Tom Harrell: Something Gold, Something Blue

From 2007 to 2011, trumpeter Tom Harrell delivered a magnificently consistent torrent of all-original material for his stable working quintet: four albums and 36 songs without a cover in the bunch. The five records since then have tinkered with the formula, either abetting or replacing members of the core group, or, in the case of last year’s First Impressions, playing just a couple of Harrell originals to focus on interpretations of Debussy and Ravel. Something Gold, Something Blue tweaks the template by swapping out tenor saxophonist Wayne Escoffery in favor of trumpeter Ambrose Akinmusire, while replacing pianist Danny Grissett with guitarist Charles Altura. But the redoubtable rhythm section of bassist Ugonna Okegwo and drummer Johnathan Blake abides, and save for the venerable chestnut “Body and Soul,” all nine compositions bear Harrell’s unmistakable pedigree.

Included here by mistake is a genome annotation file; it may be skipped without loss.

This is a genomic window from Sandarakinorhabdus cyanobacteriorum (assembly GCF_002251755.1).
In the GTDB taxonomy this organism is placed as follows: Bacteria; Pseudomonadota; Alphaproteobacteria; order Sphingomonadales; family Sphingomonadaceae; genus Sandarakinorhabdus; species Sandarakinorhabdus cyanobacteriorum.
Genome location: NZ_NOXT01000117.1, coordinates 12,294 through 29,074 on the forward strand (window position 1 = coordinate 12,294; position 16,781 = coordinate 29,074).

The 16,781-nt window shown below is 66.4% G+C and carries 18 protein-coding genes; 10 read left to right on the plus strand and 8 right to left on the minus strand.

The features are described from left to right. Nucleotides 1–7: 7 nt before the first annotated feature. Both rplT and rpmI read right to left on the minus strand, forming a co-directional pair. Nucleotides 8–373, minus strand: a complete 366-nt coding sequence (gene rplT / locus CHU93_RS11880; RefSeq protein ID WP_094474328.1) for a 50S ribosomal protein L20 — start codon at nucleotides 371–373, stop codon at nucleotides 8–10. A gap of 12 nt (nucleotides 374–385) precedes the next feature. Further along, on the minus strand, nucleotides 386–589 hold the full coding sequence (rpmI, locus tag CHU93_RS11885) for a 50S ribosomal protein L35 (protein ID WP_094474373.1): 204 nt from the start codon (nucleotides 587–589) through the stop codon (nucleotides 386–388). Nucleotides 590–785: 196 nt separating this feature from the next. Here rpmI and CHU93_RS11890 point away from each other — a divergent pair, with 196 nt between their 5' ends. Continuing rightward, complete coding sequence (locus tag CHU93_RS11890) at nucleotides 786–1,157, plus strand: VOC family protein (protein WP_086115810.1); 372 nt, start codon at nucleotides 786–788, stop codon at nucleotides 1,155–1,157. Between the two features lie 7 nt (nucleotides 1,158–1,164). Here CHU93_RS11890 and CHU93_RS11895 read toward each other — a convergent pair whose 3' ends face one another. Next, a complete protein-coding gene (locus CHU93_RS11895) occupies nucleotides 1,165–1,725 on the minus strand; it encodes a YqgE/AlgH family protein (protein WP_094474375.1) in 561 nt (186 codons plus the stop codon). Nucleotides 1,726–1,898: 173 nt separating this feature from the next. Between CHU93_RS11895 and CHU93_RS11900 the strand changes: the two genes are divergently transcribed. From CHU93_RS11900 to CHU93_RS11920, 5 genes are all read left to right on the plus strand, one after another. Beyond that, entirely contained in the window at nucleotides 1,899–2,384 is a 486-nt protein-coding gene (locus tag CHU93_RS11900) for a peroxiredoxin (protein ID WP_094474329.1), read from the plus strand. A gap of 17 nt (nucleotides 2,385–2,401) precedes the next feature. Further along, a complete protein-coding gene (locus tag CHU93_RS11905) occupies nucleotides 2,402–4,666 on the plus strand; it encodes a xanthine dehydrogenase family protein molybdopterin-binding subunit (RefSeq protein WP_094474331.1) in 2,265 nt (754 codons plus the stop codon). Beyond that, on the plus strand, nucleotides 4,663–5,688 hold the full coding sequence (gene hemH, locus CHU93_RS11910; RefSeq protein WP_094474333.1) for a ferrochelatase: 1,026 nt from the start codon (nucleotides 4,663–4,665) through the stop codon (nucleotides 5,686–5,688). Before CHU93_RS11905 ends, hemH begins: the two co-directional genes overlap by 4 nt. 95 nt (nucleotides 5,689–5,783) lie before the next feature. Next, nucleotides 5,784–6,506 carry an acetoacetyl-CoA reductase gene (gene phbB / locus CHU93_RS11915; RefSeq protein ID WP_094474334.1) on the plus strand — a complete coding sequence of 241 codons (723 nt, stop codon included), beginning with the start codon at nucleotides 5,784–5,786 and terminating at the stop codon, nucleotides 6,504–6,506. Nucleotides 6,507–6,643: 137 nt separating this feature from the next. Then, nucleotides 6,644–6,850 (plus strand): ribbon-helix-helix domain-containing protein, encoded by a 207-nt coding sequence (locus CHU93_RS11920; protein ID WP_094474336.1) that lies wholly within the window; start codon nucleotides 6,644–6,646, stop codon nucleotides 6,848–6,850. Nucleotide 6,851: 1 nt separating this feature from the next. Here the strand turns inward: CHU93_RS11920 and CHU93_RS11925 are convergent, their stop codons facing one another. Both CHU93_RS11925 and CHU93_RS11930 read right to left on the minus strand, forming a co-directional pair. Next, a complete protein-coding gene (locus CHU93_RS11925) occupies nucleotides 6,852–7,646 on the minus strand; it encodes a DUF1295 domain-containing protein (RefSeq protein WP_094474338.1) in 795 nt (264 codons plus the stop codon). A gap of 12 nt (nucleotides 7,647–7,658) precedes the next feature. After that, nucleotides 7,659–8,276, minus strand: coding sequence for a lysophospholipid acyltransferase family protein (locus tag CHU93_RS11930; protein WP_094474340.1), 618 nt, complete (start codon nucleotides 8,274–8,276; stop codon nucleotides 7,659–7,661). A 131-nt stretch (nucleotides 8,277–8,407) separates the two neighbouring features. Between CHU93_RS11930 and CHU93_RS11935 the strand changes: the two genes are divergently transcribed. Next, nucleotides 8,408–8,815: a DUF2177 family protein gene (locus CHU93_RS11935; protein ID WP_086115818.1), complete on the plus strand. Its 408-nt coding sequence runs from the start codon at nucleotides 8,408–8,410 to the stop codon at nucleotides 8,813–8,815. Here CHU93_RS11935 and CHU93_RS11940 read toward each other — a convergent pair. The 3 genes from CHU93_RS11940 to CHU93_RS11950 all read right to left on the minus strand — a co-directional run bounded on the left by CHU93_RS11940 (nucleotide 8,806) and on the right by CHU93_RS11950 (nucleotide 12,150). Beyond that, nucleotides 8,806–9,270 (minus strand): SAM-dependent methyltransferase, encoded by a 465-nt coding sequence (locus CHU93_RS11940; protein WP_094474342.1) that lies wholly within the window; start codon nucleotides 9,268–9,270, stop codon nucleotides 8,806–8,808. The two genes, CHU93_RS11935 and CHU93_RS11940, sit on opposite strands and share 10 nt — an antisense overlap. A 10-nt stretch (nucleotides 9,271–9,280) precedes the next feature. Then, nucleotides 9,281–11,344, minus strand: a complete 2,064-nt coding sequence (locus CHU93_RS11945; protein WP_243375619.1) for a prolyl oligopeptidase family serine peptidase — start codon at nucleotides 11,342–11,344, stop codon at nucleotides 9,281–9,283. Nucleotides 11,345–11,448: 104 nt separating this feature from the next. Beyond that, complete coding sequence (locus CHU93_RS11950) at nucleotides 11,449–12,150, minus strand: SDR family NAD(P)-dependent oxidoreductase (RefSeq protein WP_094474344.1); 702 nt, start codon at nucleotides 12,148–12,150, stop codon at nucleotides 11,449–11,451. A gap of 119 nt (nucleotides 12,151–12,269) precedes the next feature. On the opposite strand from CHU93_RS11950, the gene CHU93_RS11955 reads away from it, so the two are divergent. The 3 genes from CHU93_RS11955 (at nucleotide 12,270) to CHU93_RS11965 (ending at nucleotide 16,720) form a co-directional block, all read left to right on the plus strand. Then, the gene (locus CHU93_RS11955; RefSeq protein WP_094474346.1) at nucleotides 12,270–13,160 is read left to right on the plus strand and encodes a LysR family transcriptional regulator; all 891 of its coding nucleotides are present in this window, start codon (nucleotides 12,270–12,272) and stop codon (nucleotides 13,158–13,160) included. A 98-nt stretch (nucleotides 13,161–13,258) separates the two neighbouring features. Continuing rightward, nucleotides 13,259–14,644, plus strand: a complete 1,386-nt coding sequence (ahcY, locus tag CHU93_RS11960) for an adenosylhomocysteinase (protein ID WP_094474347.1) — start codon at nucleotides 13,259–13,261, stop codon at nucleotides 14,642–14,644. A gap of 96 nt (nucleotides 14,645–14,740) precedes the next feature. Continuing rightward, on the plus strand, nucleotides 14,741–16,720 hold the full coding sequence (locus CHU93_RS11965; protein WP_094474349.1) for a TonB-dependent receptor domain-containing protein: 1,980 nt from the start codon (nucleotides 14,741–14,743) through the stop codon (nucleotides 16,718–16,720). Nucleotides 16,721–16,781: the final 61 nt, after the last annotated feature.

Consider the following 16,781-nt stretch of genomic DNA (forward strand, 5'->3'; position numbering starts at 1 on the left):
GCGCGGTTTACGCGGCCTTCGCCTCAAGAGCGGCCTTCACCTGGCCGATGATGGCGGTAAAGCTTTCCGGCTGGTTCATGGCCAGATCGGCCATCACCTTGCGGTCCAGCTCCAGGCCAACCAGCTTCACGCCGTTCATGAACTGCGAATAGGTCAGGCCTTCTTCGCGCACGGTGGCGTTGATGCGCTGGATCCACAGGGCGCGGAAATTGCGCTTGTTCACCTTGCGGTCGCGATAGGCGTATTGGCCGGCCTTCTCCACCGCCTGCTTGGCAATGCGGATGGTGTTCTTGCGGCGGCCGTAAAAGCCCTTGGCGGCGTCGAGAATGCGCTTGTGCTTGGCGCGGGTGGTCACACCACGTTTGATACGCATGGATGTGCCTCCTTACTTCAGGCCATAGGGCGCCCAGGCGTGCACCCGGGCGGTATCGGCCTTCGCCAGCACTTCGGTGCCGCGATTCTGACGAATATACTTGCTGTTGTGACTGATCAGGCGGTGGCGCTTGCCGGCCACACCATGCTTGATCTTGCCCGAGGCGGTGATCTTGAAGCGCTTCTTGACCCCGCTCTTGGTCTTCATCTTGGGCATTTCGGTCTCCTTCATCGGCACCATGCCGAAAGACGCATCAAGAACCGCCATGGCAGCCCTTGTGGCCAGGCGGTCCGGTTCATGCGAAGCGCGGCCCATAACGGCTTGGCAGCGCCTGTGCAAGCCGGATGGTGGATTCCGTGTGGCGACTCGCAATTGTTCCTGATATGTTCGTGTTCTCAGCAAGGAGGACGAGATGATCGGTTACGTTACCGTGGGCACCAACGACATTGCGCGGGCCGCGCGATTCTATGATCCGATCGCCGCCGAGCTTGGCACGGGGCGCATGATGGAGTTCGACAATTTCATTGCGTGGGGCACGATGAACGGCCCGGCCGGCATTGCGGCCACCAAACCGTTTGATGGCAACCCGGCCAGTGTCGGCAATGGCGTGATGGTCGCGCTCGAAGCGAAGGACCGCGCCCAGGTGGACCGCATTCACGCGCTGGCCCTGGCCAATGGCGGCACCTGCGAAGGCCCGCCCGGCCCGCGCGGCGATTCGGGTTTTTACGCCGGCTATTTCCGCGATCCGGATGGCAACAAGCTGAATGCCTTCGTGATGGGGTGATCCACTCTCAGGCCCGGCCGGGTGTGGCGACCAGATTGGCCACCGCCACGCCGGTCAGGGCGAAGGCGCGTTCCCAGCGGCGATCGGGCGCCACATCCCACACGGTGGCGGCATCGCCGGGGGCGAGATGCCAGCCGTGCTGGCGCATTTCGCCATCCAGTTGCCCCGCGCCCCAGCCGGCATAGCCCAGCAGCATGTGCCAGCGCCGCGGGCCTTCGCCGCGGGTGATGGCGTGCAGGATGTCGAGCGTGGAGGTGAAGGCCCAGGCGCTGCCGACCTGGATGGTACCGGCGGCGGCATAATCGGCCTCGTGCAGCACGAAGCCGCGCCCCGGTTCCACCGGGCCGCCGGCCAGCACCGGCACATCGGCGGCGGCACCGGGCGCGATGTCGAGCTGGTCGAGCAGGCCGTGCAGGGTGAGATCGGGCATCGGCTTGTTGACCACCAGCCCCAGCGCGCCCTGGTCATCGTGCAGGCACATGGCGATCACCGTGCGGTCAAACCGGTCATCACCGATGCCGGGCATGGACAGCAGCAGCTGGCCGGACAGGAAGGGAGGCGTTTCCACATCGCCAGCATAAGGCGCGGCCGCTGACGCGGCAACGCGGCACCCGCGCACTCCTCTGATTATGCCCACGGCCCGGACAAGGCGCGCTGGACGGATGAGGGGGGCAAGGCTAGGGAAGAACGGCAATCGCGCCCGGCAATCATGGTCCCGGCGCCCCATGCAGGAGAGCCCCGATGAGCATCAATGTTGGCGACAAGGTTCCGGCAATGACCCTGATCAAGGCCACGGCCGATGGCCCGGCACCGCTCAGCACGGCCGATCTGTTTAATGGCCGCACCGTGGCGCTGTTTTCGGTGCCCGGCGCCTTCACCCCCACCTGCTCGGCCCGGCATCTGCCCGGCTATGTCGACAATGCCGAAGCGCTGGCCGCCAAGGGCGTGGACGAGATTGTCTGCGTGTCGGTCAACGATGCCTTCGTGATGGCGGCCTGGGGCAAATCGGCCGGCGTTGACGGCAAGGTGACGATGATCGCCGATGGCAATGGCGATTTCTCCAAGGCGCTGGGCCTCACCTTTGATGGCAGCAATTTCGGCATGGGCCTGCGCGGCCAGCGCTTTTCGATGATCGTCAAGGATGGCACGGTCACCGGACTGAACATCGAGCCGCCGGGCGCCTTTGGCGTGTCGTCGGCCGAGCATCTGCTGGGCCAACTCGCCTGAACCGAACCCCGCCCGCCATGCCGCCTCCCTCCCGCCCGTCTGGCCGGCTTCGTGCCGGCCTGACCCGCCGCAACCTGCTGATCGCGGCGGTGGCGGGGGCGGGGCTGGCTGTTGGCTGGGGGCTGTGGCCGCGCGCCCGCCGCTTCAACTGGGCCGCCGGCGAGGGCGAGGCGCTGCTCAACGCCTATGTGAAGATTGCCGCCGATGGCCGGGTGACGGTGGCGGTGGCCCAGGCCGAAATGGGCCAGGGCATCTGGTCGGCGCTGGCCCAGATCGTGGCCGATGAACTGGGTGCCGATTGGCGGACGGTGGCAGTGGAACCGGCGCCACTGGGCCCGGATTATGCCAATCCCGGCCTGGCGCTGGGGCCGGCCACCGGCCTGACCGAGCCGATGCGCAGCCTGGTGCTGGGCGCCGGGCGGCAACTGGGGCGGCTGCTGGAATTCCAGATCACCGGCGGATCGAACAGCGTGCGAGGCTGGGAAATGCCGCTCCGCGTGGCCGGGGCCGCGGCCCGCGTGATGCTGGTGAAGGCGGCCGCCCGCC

I don’t recall a time when Harrell has ever debuted his original songs on record with a fellow trumpeter in a small ensemble, but Akinmusire is an inspired choice. He has always sounded a bit like a Harrell acolyte, and the depth of his chops enriches the horn vamps and voicings that are integral to Harrell’s work. When they solo after each other, their overlapping virtues-the easy negotiation of complex changes, the bold phrasing contrasted by a relatively soft tone-retains the overall flow and sensibility more organically than Harrell’s previous cohorts on reeds. Altura is a less-pronounced replacement, but enhances the liquidity with his chording and choice fills, which seem to create more space and freedom for Okegwo and especially Blake. Coming up on a decade together with Harrell, this rhythm section knows how to unearth the dance-oriented melodicism within the composer’s sophisticated charts. Consequently, the tracks that immediately grab the listener, like “Body and Soul” and a swirling “Delta of the Nile” that features guest Omer Avital on oud and heightens Altura’s role, ultimately don’t resonate as long as “Circuit,” “Trances” and “Keep on Goin’,” which slide in easily alongside the classic quintet compositions on Harrell’s earlier records. Ultimately, with a kindred trumpeter and a slightly revamped rhythm section, Something Gold, Something Blue delightfully bookmarks this latest chapter in the 70-year-old leader’s remarkable career.

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